I can only imagine that some papers start off with the name of software tool that they want to use, and then work backwards to form an acronym or initialism. After exhausting valid combinations — where the letters are derived from the initial letters of each word — they switch to plucking letters at random. All that matters is coming up with a fun word or phrase for your tool, right?
And so that brings us to MATE-CLEVER, a new tool described in the latest issue of the journal Bioinformatics. The article title at least provides a hint for where the 'M' comes from:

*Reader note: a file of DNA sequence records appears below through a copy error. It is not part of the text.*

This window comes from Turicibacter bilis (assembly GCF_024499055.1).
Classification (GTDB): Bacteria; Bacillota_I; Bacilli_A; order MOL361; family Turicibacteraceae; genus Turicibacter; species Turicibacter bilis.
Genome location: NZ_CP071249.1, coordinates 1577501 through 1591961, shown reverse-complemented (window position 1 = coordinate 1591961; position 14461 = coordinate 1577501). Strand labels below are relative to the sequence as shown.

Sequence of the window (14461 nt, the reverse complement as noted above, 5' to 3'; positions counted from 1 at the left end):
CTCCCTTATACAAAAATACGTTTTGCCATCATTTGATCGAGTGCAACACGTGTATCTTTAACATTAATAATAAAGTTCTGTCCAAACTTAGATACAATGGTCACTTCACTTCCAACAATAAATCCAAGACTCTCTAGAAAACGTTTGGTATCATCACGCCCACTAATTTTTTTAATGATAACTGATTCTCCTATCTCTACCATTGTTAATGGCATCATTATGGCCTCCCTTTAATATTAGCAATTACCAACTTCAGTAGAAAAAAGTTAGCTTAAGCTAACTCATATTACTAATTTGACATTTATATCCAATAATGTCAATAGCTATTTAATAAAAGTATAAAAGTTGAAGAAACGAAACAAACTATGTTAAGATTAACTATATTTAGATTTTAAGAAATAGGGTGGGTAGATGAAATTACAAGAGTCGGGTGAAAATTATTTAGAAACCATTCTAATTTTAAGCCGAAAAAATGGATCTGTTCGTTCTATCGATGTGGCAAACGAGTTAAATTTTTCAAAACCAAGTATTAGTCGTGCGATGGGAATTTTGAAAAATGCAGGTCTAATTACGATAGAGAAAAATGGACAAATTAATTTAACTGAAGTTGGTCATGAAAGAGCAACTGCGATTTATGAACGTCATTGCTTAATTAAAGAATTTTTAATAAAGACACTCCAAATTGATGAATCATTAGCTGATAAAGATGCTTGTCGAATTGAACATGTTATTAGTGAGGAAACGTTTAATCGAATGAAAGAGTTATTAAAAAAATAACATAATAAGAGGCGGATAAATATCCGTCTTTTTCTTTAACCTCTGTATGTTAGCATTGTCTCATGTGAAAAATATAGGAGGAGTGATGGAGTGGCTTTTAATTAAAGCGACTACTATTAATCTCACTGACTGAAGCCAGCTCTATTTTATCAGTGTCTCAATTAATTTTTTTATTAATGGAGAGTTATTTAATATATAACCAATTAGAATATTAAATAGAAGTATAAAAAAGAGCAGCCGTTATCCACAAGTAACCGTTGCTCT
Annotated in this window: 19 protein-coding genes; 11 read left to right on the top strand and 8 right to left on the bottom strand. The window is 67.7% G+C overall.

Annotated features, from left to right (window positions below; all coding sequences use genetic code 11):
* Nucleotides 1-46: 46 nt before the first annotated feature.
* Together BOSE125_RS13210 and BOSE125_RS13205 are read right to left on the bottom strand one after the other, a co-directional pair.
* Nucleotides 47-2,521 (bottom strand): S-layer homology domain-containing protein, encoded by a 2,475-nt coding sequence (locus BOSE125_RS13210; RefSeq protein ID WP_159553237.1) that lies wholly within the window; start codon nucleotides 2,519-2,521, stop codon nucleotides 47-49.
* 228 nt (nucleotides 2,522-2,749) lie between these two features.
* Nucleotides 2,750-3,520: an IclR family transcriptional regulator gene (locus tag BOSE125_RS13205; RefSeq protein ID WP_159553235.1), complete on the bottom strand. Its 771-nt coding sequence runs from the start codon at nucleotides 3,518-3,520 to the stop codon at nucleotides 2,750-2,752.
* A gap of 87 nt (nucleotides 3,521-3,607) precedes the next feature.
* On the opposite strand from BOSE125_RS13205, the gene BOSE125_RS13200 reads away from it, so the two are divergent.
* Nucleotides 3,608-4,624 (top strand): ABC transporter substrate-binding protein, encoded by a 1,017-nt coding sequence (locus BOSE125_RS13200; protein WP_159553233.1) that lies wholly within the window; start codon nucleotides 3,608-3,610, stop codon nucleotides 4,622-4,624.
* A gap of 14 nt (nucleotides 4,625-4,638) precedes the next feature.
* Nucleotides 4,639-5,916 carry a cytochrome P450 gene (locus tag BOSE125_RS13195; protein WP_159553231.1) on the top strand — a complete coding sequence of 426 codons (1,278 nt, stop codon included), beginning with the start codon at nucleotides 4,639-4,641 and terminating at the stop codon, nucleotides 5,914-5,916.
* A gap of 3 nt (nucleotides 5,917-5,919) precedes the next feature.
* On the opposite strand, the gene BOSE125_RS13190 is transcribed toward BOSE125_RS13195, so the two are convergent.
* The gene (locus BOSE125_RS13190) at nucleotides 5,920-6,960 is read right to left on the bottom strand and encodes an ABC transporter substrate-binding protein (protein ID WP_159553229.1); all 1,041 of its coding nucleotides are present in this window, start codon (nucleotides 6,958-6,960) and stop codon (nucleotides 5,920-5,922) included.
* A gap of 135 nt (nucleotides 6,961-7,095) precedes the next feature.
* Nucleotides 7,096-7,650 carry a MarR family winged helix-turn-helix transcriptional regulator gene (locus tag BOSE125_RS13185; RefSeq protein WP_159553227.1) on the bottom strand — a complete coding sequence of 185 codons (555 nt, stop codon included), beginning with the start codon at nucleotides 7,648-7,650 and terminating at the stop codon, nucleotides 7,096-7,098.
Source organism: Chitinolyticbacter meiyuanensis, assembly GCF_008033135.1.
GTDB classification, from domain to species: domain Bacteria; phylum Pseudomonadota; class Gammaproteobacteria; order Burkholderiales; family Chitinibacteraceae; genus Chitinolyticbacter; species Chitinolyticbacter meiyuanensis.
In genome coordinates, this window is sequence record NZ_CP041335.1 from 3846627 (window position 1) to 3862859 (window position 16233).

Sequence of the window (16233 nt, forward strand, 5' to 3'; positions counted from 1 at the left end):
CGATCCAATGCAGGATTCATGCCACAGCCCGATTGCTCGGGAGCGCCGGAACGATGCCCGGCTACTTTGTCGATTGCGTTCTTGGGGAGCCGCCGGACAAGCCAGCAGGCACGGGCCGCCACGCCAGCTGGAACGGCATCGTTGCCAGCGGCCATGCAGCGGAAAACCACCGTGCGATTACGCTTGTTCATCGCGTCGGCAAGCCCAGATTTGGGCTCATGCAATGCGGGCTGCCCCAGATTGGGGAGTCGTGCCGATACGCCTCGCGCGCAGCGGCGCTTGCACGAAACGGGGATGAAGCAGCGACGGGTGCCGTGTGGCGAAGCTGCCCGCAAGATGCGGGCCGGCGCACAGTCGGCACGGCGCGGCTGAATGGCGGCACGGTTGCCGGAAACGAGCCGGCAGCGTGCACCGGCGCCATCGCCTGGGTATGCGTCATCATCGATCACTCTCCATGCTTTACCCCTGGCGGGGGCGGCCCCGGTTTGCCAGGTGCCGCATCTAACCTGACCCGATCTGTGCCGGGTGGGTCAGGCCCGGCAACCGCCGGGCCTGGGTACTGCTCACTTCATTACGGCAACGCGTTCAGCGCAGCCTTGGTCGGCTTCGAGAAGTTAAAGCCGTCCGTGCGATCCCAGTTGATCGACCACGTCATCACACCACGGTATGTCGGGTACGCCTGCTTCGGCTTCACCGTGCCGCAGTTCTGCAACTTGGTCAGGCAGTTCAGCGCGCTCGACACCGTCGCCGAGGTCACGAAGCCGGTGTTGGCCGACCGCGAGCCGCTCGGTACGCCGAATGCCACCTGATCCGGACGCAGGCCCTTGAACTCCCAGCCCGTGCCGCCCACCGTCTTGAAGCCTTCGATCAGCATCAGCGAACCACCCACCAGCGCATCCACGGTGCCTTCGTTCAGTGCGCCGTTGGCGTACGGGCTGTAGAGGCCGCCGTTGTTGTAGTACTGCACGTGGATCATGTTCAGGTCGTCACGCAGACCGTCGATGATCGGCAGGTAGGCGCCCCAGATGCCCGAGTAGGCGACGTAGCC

MATE-CLEVER: Mendelian-inheritance-aware discovery and genotyping of midsize and long indels
The fact that the title of the paper includes no words beginning with 'T', 'E', 'C', 'V', or 'R' makes me a little bit afraid as to just where these letters will come from. Ready for this? MATE-CLEVER is derived from:
Mendelian-inheritance-AtTEntive CLique-Enumerating Variant findER
This is a particularly egregious use of selectively choosing the letters to fit your desired name, and for that feat this paper becomes a recipient of yet another JABBA award.
Update 2014-03-18 14.10: The more I look at this name, the more I think they missed the opportunity to name it 'MEAT-CLEAVER'.